Baylor President, Student Body President Join Texas Attorney General In Launching Financial Literacy Initiative To Help Texas College Students

  • News Photo 5041
    (L to R) Baylor President Ken Starr, Texas Attorney General Greg Abbott and Baylor Student Body President Michael Wright.
    (Matthew Minard/Baylor Photography)
  • News Photo 5042
    Baylor President Ken Starr, Texas Attorney General Greg Abbott and Baylor Student Body President Michael Wright held a news conference Jan. 27 announcing initiatives to assist students with financial responsibility.
    (Matthew Minard/Baylor Photography)
  • News Photo 5044
    (L to R) - Texas Attorney General Greg Abbott speaks with Dr. Jim Roberts, professor of marketing at Baylor's Hankamer School of Business. Roberts is one of the nation's leading researchers on compulsive spending and credit card use among adolescents and college students.
    (Matthew Minard/Baylor Photography)
  • News Photo 5043
    President Starr and Texas Attorney General Greg Abbott spoke with reporters following a news conference on financial literacy for college students.
    (Matthew Minard/Baylor Photography)
Jan. 27, 2011

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NOTE: Streaming video of the news conference is available here.

Joined by Baylor University President Ken Starr and Student Body President Michael Wright, Texas Attorney General Greg Abbott held a news conference Jan. 27 on the Baylor campus to bring attention to a major challenge facing today's college students: credit cards and credit card debt.

Under a recently enacted Texas law, state colleges and universities must educate their students about personal financial management, an area in which Baylor - as noted by the Attorney General's office - is ahead of the curve. The Attorney General's Office developed the money management materials - which Baylor includes in its new student orientation program, as well in several other areas - to help higher education institutions satisfy the new legal requirements and educate students about smart financial decision-making.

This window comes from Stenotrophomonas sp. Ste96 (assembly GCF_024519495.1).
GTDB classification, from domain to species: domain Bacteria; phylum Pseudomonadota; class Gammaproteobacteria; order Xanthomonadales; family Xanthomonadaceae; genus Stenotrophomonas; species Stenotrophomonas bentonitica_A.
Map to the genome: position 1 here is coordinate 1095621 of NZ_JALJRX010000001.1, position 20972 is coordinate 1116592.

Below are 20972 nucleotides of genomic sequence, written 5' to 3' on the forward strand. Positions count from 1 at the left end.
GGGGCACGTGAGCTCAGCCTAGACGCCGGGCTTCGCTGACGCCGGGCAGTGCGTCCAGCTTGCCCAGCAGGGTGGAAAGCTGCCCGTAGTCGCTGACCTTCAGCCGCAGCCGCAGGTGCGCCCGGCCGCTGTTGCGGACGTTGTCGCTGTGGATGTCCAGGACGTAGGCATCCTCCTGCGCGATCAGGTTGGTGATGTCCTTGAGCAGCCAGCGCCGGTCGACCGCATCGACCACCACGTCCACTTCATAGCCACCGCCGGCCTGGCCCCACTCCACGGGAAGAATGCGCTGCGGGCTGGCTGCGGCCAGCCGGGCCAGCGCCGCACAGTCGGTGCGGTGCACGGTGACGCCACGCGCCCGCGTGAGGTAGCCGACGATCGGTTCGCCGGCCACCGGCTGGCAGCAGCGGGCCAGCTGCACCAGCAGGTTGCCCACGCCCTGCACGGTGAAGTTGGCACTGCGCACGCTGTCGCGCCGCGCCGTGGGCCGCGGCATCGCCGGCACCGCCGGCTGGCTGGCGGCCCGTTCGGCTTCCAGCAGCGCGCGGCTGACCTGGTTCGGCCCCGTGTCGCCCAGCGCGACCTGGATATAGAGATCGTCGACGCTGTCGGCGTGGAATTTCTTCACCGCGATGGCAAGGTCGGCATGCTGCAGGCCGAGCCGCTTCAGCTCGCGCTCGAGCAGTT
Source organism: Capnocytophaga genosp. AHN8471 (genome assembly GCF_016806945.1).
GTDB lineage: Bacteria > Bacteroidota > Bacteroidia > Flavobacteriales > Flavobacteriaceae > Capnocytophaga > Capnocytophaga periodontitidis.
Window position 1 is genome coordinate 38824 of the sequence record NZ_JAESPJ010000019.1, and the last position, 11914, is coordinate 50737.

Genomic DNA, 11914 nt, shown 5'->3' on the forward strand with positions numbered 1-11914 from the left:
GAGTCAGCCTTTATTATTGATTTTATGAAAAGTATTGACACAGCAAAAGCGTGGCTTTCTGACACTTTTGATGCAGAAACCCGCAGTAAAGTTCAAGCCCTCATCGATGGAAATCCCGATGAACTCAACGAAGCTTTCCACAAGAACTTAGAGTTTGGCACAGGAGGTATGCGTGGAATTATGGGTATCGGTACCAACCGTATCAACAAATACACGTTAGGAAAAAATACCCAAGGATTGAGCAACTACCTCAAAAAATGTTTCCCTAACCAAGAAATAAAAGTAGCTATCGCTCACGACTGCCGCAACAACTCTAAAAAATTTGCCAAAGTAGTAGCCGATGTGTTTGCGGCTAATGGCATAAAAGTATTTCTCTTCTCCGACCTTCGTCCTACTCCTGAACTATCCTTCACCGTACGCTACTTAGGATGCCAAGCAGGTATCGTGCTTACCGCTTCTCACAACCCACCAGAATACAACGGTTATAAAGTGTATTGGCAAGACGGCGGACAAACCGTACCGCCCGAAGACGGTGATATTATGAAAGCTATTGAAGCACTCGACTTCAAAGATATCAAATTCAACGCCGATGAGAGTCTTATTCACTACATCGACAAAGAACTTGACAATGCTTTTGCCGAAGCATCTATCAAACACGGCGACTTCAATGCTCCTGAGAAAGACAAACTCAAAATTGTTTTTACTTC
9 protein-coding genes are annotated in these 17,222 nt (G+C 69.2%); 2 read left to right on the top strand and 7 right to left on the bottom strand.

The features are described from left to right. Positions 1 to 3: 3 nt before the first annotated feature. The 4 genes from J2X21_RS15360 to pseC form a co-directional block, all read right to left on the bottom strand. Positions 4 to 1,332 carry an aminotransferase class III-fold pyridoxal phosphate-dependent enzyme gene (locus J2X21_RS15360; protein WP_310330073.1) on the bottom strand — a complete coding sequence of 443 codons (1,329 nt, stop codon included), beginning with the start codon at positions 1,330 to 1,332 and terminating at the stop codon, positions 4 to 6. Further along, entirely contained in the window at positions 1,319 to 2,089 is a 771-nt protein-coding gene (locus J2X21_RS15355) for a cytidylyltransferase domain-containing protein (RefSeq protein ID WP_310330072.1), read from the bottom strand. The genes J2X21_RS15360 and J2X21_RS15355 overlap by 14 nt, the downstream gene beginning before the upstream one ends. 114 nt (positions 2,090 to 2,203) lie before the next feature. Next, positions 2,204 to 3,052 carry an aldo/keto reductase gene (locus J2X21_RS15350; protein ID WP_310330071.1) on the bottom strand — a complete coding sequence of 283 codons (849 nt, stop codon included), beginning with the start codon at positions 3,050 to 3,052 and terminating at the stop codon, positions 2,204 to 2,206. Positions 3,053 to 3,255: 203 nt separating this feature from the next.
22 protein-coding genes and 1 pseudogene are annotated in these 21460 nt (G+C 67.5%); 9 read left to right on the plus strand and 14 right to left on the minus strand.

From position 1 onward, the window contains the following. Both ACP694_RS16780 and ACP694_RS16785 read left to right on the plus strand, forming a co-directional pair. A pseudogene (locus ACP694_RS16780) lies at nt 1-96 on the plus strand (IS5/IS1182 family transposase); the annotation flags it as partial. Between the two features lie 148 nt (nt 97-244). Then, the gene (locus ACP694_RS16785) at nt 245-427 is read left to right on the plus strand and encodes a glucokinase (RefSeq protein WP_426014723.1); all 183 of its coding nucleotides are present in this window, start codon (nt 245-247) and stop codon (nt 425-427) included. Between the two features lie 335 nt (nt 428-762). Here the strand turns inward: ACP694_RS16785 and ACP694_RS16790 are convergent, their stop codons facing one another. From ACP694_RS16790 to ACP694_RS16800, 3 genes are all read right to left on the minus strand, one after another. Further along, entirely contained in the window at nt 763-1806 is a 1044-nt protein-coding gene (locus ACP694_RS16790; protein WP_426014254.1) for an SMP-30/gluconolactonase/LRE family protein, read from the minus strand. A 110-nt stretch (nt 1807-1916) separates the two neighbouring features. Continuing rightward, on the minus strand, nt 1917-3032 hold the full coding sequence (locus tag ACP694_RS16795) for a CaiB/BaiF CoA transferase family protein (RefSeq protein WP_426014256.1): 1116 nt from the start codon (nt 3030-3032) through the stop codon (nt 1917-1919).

During his stop at Baylor's Mayborn Museum Complex, Attorney General Abbott discussed how the training materials will help Baylor's students avoid financial problems right after graduation.

"High-interest credit card debt is an increasingly burdensome problem for Texas college students," Attorney General Abbott said. "Like educators, parents and students, the Attorney General's Office is committed to a Texas that offers its youngest generations a bright future that is ripe with economic opportunity. The 'Money Crunch' DVD that the Attorney General's Office developed will help educate college students about their personal finances so that they start their careers on solid financial footing."

"Attorney General Abbott has long been a vigorous supporter of improving financial literacy among today's college students," Starr said. "We [as universities] also need to show some initiative ourselves, and Baylor has. We believe in financial literacy for all of our students in helping our young men and women come to financial sophistication early on. Indeed, it begins Day One. Orientation for new students at Baylor University begins essentially with a crash course in financial responsibility."

Starr noted several of Baylor's initiatives, including:

    • Educating students during orientation about unwanted credit card offers and providing them with a service that helps them "opt out" of these offers filling up their campus mailboxes.